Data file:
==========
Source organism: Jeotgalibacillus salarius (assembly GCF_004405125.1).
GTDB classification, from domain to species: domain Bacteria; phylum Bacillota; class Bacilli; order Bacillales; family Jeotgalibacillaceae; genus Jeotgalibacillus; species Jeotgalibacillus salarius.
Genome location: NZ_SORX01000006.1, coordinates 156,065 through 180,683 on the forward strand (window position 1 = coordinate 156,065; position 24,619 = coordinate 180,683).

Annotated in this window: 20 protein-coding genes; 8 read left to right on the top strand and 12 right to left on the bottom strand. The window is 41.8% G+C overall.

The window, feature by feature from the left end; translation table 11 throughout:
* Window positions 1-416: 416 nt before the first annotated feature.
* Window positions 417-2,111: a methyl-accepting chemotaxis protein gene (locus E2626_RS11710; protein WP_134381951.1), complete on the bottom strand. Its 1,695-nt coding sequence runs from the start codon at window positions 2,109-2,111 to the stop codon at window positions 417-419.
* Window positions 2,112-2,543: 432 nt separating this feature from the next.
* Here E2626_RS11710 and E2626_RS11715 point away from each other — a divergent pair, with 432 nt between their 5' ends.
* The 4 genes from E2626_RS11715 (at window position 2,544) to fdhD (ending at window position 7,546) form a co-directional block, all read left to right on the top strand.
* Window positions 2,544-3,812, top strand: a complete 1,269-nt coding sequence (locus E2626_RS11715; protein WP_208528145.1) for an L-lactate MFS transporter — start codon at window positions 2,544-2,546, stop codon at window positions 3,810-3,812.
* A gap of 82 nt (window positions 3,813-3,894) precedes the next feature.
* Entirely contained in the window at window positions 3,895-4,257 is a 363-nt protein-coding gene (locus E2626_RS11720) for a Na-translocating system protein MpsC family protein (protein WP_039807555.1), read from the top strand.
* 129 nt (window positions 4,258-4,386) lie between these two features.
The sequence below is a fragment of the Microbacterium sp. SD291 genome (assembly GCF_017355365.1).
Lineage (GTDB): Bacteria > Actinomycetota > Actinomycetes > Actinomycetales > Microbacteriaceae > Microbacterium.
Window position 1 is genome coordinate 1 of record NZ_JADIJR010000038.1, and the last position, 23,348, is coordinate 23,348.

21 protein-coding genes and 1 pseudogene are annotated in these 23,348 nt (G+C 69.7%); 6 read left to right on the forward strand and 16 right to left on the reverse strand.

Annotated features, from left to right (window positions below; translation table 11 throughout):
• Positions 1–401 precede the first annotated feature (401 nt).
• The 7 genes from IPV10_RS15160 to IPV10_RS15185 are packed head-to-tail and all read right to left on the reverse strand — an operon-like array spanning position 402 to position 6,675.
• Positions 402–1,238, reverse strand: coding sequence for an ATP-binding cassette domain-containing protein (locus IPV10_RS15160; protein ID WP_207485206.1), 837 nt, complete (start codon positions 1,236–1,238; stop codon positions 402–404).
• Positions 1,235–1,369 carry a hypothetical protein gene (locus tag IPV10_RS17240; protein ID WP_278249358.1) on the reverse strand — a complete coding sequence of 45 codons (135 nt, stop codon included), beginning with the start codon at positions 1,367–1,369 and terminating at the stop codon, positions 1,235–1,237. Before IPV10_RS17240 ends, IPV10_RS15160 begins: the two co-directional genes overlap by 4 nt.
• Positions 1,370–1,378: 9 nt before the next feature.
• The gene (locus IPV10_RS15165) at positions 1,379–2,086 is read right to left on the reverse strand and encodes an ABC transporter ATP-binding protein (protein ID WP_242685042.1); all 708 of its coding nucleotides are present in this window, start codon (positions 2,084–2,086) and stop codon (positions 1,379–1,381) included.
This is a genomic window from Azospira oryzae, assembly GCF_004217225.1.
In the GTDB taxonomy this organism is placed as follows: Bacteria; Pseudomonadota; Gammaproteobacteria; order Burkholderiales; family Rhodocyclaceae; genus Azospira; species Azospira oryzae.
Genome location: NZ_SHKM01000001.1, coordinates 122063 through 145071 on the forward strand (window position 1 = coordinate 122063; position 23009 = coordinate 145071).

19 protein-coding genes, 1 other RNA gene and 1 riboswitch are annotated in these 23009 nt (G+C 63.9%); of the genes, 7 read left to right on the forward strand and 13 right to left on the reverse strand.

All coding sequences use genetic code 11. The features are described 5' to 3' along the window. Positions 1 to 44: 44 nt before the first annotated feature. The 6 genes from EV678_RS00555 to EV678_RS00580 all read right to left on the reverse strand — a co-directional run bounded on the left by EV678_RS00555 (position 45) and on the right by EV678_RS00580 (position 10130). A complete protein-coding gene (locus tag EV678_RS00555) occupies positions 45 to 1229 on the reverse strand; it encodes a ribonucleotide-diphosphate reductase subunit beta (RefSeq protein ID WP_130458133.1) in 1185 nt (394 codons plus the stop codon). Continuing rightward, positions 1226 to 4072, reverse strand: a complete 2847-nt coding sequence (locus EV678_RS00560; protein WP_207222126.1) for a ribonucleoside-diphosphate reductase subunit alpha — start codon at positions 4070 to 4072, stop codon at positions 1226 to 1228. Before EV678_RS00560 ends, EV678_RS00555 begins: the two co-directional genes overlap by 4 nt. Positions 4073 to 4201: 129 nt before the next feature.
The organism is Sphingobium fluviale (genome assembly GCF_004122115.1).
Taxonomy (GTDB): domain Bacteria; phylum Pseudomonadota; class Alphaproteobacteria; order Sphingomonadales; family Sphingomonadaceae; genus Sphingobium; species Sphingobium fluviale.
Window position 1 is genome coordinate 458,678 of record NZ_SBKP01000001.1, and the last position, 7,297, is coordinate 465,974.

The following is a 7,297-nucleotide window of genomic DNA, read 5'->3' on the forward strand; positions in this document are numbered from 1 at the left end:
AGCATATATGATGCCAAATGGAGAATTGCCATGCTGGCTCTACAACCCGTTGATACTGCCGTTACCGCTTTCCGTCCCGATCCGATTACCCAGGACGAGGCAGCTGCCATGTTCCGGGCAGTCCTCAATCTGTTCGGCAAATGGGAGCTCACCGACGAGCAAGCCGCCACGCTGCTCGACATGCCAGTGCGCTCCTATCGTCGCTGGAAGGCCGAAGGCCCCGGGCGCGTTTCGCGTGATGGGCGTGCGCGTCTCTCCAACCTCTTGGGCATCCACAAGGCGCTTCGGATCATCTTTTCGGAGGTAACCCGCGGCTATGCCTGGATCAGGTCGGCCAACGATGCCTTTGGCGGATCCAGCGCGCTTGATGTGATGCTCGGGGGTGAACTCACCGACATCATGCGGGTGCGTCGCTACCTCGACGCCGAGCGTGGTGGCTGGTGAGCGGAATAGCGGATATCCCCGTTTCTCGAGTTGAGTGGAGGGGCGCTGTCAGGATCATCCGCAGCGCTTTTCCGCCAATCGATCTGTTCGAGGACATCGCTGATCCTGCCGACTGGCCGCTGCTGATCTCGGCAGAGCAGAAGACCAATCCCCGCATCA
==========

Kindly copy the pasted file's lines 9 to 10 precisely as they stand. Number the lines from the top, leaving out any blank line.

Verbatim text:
* Here E2626_RS11710 and E2626_RS11715 point away from each other — a divergent pair, with 432 nt between their 5' ends.
* The 4 genes from E2626_RS11715 (at window position 2,544) to fdhD (ending at window position 7,546) form a co-directional block, all read left to right on the top strand.